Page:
|On Petition for Rehearing En Banc|
|Petition for Rehearing En Banc|
|Fifth Circuit Decision re: Serafine v Branaman|
|Serafine Brief of Appellant to the Fifth Circuit Court of Appeals|
Those interested will remember that, in Serafine v. Branaman, the Fifth Circuit Court of Appeals recently struck down, as unconstitutional under the First Amendment, that portion of the Texas Psychologists’ Licensing Act that prohibited the providing of unlicensed psychological services because, the Court said, the statute’s definition of psychological services is overbroad. A summary of the case is here:
Texas has now petitioned the Fifth Circuit for re-hearing en banc, hoping to convince the remaining judges on that bench to reconsider the opinion. Continue reading “Update re: Serafine First Amendment / Psychology Licensing Case”
The State’s petition for rehearing is available here. Note that beginning at page 27, the Court’s full opinion is included.
The State’s reasons are three-fold: First, the State says that the Fifth Circuit mis-applied the First Amendment doctrine it used. To give a nutshell version of the State’s argument, the Court should not have read the First Amendment doctrine so expansively.
Second, the State argues that the Court’s opinion will have “sweeping consequences.” “And the consequences do not stop with Texas. The Mississippi and Louisiana statutes governing the practice of psychology are, if anything, broader. They are now under direct threat.”
Third, the State proposes that perhaps the Texas Supreme Court should be asked to weigh in on what the statute means.
Serafine made this comment:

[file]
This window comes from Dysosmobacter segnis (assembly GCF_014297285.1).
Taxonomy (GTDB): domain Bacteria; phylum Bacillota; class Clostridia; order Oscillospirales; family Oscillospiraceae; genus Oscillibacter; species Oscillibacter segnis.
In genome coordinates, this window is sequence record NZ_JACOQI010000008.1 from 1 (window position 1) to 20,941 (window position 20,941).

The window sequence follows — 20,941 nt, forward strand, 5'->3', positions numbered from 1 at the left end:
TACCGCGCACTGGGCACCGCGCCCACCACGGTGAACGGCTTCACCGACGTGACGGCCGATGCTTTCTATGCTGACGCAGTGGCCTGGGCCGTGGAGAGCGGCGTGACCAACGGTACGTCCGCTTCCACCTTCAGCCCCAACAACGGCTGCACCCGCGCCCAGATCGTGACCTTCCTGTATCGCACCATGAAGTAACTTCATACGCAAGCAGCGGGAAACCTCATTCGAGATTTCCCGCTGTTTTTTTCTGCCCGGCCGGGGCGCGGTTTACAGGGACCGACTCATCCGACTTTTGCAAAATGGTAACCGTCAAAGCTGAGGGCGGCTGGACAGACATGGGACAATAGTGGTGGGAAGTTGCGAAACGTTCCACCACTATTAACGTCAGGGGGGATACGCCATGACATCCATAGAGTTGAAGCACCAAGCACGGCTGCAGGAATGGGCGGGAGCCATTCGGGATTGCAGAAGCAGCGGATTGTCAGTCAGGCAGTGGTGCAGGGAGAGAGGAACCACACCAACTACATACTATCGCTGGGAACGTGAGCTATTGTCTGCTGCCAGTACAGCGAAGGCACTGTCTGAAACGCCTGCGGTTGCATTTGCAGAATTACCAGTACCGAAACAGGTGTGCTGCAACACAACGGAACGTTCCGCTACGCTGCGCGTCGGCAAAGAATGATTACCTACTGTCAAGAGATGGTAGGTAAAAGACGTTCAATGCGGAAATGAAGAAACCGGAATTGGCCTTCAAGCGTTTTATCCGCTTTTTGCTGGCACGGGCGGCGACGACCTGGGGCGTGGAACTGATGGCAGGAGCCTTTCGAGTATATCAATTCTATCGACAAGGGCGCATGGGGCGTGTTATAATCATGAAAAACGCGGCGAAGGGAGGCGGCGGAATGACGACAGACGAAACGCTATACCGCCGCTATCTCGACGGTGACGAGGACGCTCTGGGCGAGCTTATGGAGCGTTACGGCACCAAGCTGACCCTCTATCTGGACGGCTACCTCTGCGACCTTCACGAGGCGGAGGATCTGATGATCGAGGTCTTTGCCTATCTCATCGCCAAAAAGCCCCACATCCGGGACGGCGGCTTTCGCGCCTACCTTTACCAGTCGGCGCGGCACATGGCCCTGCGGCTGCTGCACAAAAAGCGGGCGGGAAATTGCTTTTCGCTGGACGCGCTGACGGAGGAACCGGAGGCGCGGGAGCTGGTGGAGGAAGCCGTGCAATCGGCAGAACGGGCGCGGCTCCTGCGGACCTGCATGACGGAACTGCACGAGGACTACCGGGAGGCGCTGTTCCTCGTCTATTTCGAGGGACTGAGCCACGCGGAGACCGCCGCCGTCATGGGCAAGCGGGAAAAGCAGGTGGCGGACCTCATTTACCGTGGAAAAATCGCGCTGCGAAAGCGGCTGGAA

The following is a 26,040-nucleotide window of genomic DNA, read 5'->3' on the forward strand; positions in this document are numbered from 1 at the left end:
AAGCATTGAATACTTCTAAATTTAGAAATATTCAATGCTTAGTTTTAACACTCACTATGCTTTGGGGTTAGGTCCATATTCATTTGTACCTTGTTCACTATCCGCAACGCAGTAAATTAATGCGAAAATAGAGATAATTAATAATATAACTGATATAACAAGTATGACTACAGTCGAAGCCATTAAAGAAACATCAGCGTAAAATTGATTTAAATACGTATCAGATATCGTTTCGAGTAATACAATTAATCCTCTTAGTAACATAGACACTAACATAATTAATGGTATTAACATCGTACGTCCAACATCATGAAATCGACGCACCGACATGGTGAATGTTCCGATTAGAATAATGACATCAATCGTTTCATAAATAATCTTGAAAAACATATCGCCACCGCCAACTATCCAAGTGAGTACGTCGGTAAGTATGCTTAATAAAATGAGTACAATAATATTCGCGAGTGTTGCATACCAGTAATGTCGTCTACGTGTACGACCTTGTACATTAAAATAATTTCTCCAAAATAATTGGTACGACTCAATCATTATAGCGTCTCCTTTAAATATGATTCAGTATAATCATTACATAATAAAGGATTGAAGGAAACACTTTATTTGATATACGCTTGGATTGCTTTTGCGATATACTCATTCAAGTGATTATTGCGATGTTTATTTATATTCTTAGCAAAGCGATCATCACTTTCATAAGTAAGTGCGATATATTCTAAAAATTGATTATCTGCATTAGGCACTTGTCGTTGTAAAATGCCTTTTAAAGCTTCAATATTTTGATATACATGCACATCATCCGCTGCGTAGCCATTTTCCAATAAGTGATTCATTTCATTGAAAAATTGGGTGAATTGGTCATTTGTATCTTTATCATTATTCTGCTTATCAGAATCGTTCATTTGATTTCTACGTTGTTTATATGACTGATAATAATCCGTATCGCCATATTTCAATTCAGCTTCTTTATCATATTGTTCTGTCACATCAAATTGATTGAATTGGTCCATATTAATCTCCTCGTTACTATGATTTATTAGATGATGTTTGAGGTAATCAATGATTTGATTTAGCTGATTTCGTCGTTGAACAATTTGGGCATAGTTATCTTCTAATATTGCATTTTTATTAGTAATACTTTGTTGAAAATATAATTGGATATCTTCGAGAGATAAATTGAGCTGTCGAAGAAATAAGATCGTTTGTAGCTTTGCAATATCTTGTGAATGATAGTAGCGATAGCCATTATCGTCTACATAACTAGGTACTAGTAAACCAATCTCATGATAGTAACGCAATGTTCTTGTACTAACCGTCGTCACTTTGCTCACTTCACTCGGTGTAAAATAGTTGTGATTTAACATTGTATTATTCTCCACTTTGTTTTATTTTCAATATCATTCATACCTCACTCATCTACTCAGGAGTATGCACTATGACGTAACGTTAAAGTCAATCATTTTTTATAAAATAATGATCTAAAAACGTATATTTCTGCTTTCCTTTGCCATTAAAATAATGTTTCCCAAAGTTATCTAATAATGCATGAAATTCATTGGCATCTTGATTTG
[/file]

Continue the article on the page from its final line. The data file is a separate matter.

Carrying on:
“The State’s first two arguments are the same ones they made before, and the third one, which is new, is unlikely to be very persuasive. The federal courts do not need another court’s interpretation, when they have the text right before them.
“But one thing about the State’s brief is fascinating to me, although this issue has not directly come up in the Court’s opinion.
“Repeatedly the State refers, in reverent terms, to “psychological techniques” and how a license is needed to deploy them. But what, exactly, is a “psychological technique”? The State never describes it, or gives an example of one. The statute certainly never defines them or gives an example that would not also be a “technique” in a weight-loss, AA, or grief group. And therein lies the problem: Speech and ideas are the “technique.” The First Amendment lets us speak and think as we wish, particularly about the problems of life.”
There is no particular deadline by which the Fifth Circuit will rule on the State’s petition for rehearing.
Mary Louise Serafine
Attorney at Law
Licensed in Texas, California, New York, and the District of Columbia P.O. Box 4342 Austin, Texas 78765
Texas Lawyer named Andrew Guthrie of Haynes and Boone, LLP, as its “Appellate Lawyer of the Week” for his arguments in Serafine v. Branaman before the Fifth Circuit Court of Appeals: http://www.texaslawyer.com/id=1202747739886/Associate-Scores-Big-Win-i